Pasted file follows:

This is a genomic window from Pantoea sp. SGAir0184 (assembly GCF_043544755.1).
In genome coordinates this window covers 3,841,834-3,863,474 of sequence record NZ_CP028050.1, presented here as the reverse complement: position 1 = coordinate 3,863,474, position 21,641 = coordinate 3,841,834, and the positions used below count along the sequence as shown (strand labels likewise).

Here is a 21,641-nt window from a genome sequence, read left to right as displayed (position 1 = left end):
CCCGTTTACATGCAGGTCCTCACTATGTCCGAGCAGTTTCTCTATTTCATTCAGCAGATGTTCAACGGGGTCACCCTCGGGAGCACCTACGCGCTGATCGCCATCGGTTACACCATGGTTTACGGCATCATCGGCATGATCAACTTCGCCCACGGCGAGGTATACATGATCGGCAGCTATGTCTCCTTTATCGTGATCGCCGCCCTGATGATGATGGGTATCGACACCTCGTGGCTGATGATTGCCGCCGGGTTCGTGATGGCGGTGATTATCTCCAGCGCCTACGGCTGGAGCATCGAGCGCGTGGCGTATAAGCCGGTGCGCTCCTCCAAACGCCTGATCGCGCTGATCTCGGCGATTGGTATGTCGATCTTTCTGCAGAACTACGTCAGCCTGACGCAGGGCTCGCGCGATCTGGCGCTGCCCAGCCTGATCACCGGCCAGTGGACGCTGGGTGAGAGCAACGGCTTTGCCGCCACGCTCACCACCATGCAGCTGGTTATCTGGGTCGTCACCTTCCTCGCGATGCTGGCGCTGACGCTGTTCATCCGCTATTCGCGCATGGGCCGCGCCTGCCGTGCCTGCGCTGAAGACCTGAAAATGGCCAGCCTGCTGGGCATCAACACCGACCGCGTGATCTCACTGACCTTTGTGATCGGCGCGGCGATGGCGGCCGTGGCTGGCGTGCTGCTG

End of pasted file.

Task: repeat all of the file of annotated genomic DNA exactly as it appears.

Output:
This is a genomic window from Pantoea sp. SGAir0184 (assembly GCF_043544755.1).
In genome coordinates this window covers 3,841,834-3,863,474 of sequence record NZ_CP028050.1, presented here as the reverse complement: position 1 = coordinate 3,863,474, position 21,641 = coordinate 3,841,834, and the positions used below count along the sequence as shown (strand labels likewise).

Here is a 21,641-nt window from a genome sequence, read left to right as displayed (position 1 = left end):
CCCGTTTACATGCAGGTCCTCACTATGTCCGAGCAGTTTCTCTATTTCATTCAGCAGATGTTCAACGGGGTCACCCTCGGGAGCACCTACGCGCTGATCGCCATCGGTTACACCATGGTTTACGGCATCATCGGCATGATCAACTTCGCCCACGGCGAGGTATACATGATCGGCAGCTATGTCTCCTTTATCGTGATCGCCGCCCTGATGATGATGGGTATCGACACCTCGTGGCTGATGATTGCCGCCGGGTTCGTGATGGCGGTGATTATCTCCAGCGCCTACGGCTGGAGCATCGAGCGCGTGGCGTATAAGCCGGTGCGCTCCTCCAAACGCCTGATCGCGCTGATCTCGGCGATTGGTATGTCGATCTTTCTGCAGAACTACGTCAGCCTGACGCAGGGCTCGCGCGATCTGGCGCTGCCCAGCCTGATCACCGGCCAGTGGACGCTGGGTGAGAGCAACGGCTTTGCCGCCACGCTCACCACCATGCAGCTGGTTATCTGGGTCGTCACCTTCCTCGCGATGCTGGCGCTGACGCTGTTCATCCGCTATTCGCGCATGGGCCGCGCCTGCCGTGCCTGCGCTGAAGACCTGAAAATGGCCAGCCTGCTGGGCATCAACACCGACCGCGTGATCTCACTGACCTTTGTGATCGGCGCGGCGATGGCGGCCGTGGCTGGCGTGCTGCTG